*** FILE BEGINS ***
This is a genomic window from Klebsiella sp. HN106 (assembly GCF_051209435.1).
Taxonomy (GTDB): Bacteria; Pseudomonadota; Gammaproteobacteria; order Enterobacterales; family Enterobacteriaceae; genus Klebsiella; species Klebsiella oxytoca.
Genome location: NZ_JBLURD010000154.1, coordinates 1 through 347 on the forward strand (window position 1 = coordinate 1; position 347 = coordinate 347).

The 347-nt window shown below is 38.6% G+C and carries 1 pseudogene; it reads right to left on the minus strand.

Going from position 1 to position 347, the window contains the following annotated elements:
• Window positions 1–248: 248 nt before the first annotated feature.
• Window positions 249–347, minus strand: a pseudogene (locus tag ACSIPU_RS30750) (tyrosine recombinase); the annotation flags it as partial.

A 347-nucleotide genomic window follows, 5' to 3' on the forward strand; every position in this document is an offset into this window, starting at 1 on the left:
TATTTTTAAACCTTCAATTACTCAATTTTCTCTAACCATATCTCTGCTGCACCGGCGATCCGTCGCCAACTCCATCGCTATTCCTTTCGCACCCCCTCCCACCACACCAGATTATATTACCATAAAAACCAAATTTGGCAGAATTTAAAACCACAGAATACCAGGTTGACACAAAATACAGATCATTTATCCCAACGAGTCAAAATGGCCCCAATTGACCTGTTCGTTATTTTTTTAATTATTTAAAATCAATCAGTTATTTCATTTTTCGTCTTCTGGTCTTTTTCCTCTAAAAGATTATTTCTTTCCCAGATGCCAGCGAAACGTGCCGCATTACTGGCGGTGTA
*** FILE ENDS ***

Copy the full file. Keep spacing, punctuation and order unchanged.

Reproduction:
This is a genomic window from Klebsiella sp. HN106 (assembly GCF_051209435.1).
Taxonomy (GTDB): Bacteria; Pseudomonadota; Gammaproteobacteria; order Enterobacterales; family Enterobacteriaceae; genus Klebsiella; species Klebsiella oxytoca.
Genome location: NZ_JBLURD010000154.1, coordinates 1 through 347 on the forward strand (window position 1 = coordinate 1; position 347 = coordinate 347).

The 347-nt window shown below is 38.6% G+C and carries 1 pseudogene; it reads right to left on the minus strand.

Going from position 1 to position 347, the window contains the following annotated elements:
• Window positions 1–248: 248 nt before the first annotated feature.
• Window positions 249–347, minus strand: a pseudogene (locus tag ACSIPU_RS30750) (tyrosine recombinase); the annotation flags it as partial.

A 347-nucleotide genomic window follows, 5' to 3' on the forward strand; every position in this document is an offset into this window, starting at 1 on the left:
TATTTTTAAACCTTCAATTACTCAATTTTCTCTAACCATATCTCTGCTGCACCGGCGATCCGTCGCCAACTCCATCGCTATTCCTTTCGCACCCCCTCCCACCACACCAGATTATATTACCATAAAAACCAAATTTGGCAGAATTTAAAACCACAGAATACCAGGTTGACACAAAATACAGATCATTTATCCCAACGAGTCAAAATGGCCCCAATTGACCTGTTCGTTATTTTTTTAATTATTTAAAATCAATCAGTTATTTCATTTTTCGTCTTCTGGTCTTTTTCCTCTAAAAGATTATTTCTTTCCCAGATGCCAGCGAAACGTGCCGCATTACTGGCGGTGTA